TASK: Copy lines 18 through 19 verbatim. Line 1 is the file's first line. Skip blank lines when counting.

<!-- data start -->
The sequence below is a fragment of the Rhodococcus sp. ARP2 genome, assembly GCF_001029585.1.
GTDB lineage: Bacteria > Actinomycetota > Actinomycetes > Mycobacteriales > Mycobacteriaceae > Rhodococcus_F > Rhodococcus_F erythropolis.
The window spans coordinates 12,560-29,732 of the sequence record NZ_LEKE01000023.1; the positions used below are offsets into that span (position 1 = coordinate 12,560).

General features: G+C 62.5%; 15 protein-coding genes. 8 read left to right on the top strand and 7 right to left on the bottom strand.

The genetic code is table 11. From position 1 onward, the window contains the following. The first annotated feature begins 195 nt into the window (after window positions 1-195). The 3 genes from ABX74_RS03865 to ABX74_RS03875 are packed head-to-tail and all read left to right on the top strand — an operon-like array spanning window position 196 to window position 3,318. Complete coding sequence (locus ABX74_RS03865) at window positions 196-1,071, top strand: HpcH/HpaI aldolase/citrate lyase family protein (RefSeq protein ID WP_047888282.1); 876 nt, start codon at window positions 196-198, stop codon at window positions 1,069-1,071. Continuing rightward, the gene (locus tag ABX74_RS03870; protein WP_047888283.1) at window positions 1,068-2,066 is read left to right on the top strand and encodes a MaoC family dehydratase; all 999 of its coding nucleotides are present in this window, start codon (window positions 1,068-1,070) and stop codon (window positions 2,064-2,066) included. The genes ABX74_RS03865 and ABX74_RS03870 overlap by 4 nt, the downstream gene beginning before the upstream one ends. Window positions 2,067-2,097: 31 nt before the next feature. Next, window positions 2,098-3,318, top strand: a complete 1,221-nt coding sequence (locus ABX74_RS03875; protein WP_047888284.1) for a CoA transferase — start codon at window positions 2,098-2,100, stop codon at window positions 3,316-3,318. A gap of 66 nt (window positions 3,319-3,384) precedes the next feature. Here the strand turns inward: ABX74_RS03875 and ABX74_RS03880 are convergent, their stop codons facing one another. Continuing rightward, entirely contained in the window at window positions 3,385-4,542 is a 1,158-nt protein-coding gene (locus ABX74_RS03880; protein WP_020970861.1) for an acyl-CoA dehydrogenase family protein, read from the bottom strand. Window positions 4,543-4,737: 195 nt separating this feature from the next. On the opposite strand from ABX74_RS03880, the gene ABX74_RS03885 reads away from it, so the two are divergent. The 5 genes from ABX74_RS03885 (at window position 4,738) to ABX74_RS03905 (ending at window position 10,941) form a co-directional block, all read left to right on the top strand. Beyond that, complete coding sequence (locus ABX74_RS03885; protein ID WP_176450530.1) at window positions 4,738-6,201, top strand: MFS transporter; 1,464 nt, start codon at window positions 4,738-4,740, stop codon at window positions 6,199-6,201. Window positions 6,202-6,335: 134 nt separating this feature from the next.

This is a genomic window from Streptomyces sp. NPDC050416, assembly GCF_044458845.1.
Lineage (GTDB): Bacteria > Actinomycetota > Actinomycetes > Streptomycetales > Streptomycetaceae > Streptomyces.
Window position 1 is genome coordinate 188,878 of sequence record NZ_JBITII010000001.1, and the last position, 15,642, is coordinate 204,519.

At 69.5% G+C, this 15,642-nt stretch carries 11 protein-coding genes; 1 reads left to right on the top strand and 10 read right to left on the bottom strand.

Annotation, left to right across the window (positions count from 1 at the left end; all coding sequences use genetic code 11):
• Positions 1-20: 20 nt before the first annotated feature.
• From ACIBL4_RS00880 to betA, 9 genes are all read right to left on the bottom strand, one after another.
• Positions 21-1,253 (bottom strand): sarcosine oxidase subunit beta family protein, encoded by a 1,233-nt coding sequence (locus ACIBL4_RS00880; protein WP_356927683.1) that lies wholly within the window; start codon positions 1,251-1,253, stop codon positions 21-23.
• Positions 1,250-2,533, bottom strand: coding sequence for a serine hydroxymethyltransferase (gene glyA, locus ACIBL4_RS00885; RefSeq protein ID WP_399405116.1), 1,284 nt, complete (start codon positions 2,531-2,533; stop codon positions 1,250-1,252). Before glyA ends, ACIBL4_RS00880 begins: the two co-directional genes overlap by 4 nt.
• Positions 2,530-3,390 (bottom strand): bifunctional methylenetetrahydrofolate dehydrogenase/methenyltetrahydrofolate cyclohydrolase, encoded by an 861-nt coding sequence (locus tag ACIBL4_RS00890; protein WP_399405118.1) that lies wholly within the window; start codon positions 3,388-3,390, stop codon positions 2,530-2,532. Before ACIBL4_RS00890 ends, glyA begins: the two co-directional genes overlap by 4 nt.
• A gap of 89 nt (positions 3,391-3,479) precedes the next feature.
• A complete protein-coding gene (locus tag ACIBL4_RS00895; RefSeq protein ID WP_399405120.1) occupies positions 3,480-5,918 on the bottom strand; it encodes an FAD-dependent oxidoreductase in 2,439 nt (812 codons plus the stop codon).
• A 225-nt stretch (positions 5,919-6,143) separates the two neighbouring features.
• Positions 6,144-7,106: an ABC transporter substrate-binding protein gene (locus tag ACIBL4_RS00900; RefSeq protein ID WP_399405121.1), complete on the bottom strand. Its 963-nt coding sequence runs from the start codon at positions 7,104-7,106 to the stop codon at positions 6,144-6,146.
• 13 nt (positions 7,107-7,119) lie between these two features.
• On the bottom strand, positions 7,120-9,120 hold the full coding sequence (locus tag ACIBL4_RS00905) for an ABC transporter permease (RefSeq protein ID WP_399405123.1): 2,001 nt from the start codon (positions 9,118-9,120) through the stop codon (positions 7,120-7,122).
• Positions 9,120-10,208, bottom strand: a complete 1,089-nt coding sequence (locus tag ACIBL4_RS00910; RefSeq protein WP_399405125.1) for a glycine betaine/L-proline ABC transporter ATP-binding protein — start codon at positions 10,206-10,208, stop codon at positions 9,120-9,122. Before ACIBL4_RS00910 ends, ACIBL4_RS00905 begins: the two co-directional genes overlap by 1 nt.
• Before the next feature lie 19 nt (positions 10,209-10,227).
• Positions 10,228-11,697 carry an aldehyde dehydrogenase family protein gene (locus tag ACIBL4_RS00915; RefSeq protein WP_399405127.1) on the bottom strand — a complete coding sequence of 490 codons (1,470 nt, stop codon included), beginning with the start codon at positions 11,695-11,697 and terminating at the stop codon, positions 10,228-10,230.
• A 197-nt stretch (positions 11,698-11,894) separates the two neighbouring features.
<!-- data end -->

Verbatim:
• A 225-nt stretch (positions 5,919-6,143) separates the two neighbouring features.
• Positions 6,144-7,106: an ABC transporter substrate-binding protein gene (locus tag ACIBL4_RS00900; RefSeq protein ID WP_399405121.1), complete on the bottom strand. Its 963-nt coding sequence runs from the start codon at positions 7,104-7,106 to the stop codon at positions 6,144-6,146.